Nicaragua Threatens to Reclaim 20% of Costa Rica
Daniel Ortega wants to go to International Court of Justice
By Evann Gastaldo, Newser Staff
Posted Sep 3, 2013 8:34 AM CDT
Nicaragua's President Daniel Ortega speaks during a ceremony in Managua, Nicaragua, Friday, July 5, 2013.   (AP Photo/Lucia Silva)

(Newser) – Nicaragua's president warned once again yesterday that his country might seek to reclaim 20% of neighboring Costa Rica, AFP reports. "Costa Rica did not win that territory in an international court, but rather by force, with arms," said Daniel Ortega at a military ceremony. He was referring to Guanacaste province, a popular tourist spot he says Managua lost to "occupation" in 1824; he may appeal to the International Court of Justice to get it back.

Just last month, Costa Rican President Laura Chinchilla led a march to protest Ortega's attempts to reclaim Guanacaste, Bloomberg reports. The territory was annexed to Costa Rica about three years after Central America became independent of Spain, and 34 years later, in 1858, Nicaragua signed a treaty ceding the territory to Costa Rica. But Nicaragua had been under temporary military rule around that time, and the administration says the treaty was not "signed voluntarily." The two countries have quite a history of border disputes.

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Showing 3 of 34 comments
HANKHILL
Sep 4, 2013 6:48 PM CDT
hey dannie baby hush up and go smoke one of your fine cigars! ps send me some thank you!
Edgar
Sep 4, 2013 5:31 AM CDT
Yet another Falklands !
iq145
Sep 3, 2013 8:09 PM CDT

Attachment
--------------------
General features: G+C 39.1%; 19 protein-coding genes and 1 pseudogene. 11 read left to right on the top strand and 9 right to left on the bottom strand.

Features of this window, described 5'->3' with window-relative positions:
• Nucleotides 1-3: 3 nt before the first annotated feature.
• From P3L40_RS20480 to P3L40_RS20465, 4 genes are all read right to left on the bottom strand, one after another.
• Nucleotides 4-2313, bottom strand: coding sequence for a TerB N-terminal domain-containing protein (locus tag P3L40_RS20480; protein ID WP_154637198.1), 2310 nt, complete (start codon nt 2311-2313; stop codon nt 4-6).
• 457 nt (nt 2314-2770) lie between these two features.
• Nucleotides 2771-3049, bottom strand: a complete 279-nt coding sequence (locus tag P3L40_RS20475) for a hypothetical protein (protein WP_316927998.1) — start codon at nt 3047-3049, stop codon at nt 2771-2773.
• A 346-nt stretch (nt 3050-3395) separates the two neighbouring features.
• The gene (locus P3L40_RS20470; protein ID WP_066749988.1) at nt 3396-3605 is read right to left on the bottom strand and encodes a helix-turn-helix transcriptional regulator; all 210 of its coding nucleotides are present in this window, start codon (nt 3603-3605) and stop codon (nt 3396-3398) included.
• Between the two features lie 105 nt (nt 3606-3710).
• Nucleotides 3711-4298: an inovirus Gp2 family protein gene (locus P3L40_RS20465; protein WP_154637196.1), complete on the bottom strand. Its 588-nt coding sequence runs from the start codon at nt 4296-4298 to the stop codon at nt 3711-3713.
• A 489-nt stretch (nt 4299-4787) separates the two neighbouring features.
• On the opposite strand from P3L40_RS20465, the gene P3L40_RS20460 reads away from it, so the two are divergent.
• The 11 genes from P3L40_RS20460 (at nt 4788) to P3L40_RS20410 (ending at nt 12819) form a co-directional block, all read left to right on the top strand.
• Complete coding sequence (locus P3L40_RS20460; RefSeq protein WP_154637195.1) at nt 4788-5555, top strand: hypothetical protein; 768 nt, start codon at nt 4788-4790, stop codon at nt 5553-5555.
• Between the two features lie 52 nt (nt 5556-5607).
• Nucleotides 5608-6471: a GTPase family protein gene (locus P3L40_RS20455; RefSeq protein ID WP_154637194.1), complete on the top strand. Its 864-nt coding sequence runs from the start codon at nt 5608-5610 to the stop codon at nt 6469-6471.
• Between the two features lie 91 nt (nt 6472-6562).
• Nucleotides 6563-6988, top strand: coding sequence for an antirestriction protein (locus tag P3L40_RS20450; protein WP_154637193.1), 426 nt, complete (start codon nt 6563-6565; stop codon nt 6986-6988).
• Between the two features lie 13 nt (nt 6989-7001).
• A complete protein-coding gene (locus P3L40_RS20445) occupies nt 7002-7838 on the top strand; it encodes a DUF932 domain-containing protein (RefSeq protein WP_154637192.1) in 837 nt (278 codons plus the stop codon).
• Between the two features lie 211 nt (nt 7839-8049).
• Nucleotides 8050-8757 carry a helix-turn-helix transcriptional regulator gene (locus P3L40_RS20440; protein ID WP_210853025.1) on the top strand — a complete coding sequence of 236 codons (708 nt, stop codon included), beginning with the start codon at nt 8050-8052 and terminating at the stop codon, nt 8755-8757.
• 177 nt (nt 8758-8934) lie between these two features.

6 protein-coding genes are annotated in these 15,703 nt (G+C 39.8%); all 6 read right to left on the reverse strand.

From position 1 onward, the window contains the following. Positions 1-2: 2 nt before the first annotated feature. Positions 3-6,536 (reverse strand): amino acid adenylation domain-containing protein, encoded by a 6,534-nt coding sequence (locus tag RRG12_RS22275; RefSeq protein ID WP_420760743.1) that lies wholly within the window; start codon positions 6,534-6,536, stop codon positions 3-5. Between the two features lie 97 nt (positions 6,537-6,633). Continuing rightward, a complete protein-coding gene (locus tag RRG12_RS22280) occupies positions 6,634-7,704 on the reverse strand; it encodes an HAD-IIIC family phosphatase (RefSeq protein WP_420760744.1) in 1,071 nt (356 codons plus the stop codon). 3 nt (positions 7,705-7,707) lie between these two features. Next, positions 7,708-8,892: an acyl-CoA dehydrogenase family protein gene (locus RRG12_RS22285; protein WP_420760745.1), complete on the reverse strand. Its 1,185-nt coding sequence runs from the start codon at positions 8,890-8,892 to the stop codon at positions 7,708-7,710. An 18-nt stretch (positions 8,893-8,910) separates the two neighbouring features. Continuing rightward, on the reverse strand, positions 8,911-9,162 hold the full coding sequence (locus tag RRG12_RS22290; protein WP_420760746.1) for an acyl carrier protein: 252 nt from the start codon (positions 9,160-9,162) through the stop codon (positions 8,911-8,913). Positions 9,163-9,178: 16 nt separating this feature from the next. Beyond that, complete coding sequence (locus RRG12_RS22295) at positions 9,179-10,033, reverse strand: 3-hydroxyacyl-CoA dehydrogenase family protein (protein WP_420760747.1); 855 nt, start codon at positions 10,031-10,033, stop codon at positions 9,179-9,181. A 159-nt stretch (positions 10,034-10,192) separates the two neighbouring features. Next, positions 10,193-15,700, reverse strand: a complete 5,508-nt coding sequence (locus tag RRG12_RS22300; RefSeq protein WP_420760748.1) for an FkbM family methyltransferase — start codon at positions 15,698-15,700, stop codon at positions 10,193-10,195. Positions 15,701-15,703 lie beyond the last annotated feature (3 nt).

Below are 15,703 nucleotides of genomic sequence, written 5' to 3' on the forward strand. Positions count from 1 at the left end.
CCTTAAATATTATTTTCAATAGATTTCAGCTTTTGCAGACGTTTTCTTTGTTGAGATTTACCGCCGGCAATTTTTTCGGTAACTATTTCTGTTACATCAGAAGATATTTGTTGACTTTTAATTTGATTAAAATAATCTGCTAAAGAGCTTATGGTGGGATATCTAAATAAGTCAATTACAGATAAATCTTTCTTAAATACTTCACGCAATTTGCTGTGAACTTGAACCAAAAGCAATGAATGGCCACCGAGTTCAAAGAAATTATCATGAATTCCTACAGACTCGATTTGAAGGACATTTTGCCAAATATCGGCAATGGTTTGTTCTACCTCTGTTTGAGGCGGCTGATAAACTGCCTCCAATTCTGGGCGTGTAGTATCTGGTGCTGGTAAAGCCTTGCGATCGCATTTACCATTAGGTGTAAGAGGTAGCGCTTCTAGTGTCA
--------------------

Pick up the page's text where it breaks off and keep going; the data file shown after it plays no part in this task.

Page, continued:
Good. Screw Costa Rica! Maybe Nicaragua will actually enforce the anti-poaching laws!!! Jairo Mora Sandoval (March 22, 1987 – May 31, 2013) was a Costa Rican environmentalist who was murdered on May 31, 2013, while attempting to protect leatherback turtle nests. Sea turtles are protected by law in Costa Rica, but poaching remains common. Locals take eggs, which are believed to be an aphrodisiac, and sell them on the black market. The egg trade has been linked to illegal drug trafficking and violence. Environmentalists working in Limón say they are often threatened for trying to protect the eggs. Jairo Mora was one such environmentalist working in the area. In the wake of Mora's death, the organization he worked with cancelled beach patrol efforts in Costa Rica. His death attracted international attention, including a statement from the United Nations. In Costa Rica, his death led to calls for reform of environmental policy. On June 4, the government met with environmentalists to discuss potential changes to policy. A plan submitted by environmentalists and endorsed by Environment Minister René Castro would set up a new protected area named after Mora and grant park rangers more authority to stop poachers, among other changes. On June 5, vigils were held across Costa Rica in honor of Mora. http://en.wikipedia.org/wiki/Death_of_Jairo_Mora_Sandoval